Your browser is no longer supported

For the best possible experience using our website we recommend you upgrade to a newer version or another browser.

Your browser appears to have cookies disabled. For the best experience of this website, please enable cookies in your browser

We'll assume we have your consent to use cookies, for example so you won't need to log in each time you visit our site.
Learn more

Lords Committee slams 'failing' Ofwat

Lords slammed Ofwat for 'Failing to match the success of other economic regulators in introducing competition to their market,' in a report published today.

The statement comes from the Lords Committee on Regulators, established in December 2006, which reports today.

In a statement, the committee says that, "UK economic regulators perform well in promoting competition and competitiveness and argues that there is no need to re-write the legislation that established them, but stresses that Ofwat (the economic regulator for the water and sewerage industry in England and Wales) needs to do more to facilitate competition in the water market."

The criticism comes from the lack of choice available to consumers. "While in many of the regulated industries it is relatively easy for customers to change their supplier, of, for example gas or telecom services, it is still impossible for an individual or company to change water supplier."

The Lords were critical in particular of Ofwat's interpretation of the Water Act 2003. In the act, Ofwat, "requires water undertakers to develop access codes to set out terms and indicate access prices for allowing licensees access to their water supplies."

The Lords say that Ofwat's access charges actively discourage entry and therefore competition. "The Committee support the Competition Appeal Tribunal's judgement that a change in Ofwat's interpretation of the legislation is necessary," reads the Lords statement.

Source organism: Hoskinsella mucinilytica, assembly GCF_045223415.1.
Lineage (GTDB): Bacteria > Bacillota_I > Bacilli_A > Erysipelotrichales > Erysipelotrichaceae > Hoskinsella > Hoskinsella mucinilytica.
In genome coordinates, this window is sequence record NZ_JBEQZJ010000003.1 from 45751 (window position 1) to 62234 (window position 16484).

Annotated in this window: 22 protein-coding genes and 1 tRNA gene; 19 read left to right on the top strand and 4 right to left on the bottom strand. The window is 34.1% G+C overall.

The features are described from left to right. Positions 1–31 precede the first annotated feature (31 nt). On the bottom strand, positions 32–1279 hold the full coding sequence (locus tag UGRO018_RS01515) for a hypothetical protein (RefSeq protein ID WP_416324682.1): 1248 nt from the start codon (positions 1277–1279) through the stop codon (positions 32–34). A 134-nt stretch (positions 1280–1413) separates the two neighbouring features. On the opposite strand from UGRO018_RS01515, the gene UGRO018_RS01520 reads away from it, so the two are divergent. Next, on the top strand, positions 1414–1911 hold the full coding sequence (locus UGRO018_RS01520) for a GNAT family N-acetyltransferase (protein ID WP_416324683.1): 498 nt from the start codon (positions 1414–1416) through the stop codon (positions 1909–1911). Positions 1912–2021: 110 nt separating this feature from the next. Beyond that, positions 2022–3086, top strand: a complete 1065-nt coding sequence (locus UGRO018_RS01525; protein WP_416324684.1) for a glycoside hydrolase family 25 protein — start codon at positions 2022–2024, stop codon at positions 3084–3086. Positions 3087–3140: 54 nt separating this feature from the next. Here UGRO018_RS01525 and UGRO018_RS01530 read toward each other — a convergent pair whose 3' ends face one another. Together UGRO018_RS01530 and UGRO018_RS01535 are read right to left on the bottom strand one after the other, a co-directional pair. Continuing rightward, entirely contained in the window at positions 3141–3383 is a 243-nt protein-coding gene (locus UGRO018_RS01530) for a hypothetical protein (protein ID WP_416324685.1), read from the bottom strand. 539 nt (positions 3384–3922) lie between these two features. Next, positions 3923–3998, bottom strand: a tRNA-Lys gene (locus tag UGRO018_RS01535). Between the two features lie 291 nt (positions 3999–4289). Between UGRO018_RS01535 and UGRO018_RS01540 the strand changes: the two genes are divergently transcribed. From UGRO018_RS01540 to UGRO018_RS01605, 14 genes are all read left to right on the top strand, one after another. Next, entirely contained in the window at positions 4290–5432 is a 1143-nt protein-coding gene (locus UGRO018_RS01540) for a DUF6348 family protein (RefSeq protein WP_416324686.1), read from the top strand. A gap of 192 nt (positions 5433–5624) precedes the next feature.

Chairman of the Committee, Lord McIntosh of Haringey said, "Many of the UK's economic regulators have done an excellent job in ensuring their markets are competitive and provide good value for the customer. Unfortunately in the water industry this has not been the case.

"Ofwat must do more to encourage competition amongst water suppliers. They have to start by looking again at how they interpret the legislation around access charges. We see no reason why the water industry cannot become just as competitive as energy or telecoms is now.

"Overall there needs to be more Parliamentary oversight of the role of regulators to ensure they don't pursue over regulation or become self serving. That is why we are recommending a new Joint Committee is established to regulate the regulators."

Responding to the criticisms, Ofwat Chief Executive Regina Finn said, "Ofwat has been working within a very restricted regime to try and promote the development of vigorous competition in the water sector.

"That regime only creates the potential for fewer than one water customer in ten thousand to choose their supplier. With such a restriction it is impossible for the water sector to be as competitive as energy or telecommunications."

Finn said that Ofwat was opened to competition only in December 2005, while the telecoms and energy industries were opened in 23 and 17 years ago respectively. Ofwat is carrying out its own investigation into how to increase competition in the water industry, which will report in December.

Finn said, "We are pleased that the Chancellor, in the pre-budget speech, announced the Government's intention to review competition in water and we know that Defra Ministers are open to considering our suggestions on ways to best develop competition in customers interests, including the interpretation of rules on access prices."

Have your say

You must sign in to make a comment

Please remember that the submission of any material is governed by our Terms and Conditions and by submitting material you confirm your agreement to these Terms and Conditions. Please note comments made online may also be published in the print edition of New Civil Engineer. Links may be included in your comments but HTML is not permitted.